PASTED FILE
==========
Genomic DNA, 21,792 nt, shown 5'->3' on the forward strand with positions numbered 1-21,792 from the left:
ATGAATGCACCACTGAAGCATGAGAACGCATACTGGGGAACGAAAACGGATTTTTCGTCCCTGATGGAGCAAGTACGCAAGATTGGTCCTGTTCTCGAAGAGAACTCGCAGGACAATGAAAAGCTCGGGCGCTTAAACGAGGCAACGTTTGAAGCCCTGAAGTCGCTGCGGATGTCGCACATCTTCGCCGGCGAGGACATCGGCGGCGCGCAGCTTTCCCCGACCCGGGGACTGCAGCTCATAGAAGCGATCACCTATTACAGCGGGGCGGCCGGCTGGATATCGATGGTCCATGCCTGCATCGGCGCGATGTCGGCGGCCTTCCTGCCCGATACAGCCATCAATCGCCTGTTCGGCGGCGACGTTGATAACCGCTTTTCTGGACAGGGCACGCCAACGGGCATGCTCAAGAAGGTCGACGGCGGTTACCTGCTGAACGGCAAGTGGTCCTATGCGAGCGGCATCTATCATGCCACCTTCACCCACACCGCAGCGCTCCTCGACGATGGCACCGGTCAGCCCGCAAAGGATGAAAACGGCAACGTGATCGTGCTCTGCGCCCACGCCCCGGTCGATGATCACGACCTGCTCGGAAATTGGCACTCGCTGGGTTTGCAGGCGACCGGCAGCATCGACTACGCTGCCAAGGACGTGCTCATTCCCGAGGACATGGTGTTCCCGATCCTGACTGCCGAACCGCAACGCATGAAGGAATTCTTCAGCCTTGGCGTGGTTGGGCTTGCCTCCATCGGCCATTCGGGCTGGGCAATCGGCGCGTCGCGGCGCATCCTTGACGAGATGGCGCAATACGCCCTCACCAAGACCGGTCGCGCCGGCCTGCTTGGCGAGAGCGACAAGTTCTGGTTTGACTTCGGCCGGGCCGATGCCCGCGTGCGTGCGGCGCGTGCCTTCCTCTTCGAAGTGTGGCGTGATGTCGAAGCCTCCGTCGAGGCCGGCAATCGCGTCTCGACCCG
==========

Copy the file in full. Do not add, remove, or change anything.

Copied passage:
Genomic DNA, 21,792 nt, shown 5'->3' on the forward strand with positions numbered 1-21,792 from the left:
ATGAATGCACCACTGAAGCATGAGAACGCATACTGGGGAACGAAAACGGATTTTTCGTCCCTGATGGAGCAAGTACGCAAGATTGGTCCTGTTCTCGAAGAGAACTCGCAGGACAATGAAAAGCTCGGGCGCTTAAACGAGGCAACGTTTGAAGCCCTGAAGTCGCTGCGGATGTCGCACATCTTCGCCGGCGAGGACATCGGCGGCGCGCAGCTTTCCCCGACCCGGGGACTGCAGCTCATAGAAGCGATCACCTATTACAGCGGGGCGGCCGGCTGGATATCGATGGTCCATGCCTGCATCGGCGCGATGTCGGCGGCCTTCCTGCCCGATACAGCCATCAATCGCCTGTTCGGCGGCGACGTTGATAACCGCTTTTCTGGACAGGGCACGCCAACGGGCATGCTCAAGAAGGTCGACGGCGGTTACCTGCTGAACGGCAAGTGGTCCTATGCGAGCGGCATCTATCATGCCACCTTCACCCACACCGCAGCGCTCCTCGACGATGGCACCGGTCAGCCCGCAAAGGATGAAAACGGCAACGTGATCGTGCTCTGCGCCCACGCCCCGGTCGATGATCACGACCTGCTCGGAAATTGGCACTCGCTGGGTTTGCAGGCGACCGGCAGCATCGACTACGCTGCCAAGGACGTGCTCATTCCCGAGGACATGGTGTTCCCGATCCTGACTGCCGAACCGCAACGCATGAAGGAATTCTTCAGCCTTGGCGTGGTTGGGCTTGCCTCCATCGGCCATTCGGGCTGGGCAATCGGCGCGTCGCGGCGCATCCTTGACGAGATGGCGCAATACGCCCTCACCAAGACCGGTCGCGCCGGCCTGCTTGGCGAGAGCGACAAGTTCTGGTTTGACTTCGGCCGGGCCGATGCCCGCGTGCGTGCGGCGCGTGCCTTCCTCTTCGAAGTGTGGCGTGATGTCGAAGCCTCCGTCGAGGCCGGCAATCGCGTCTCGACCCG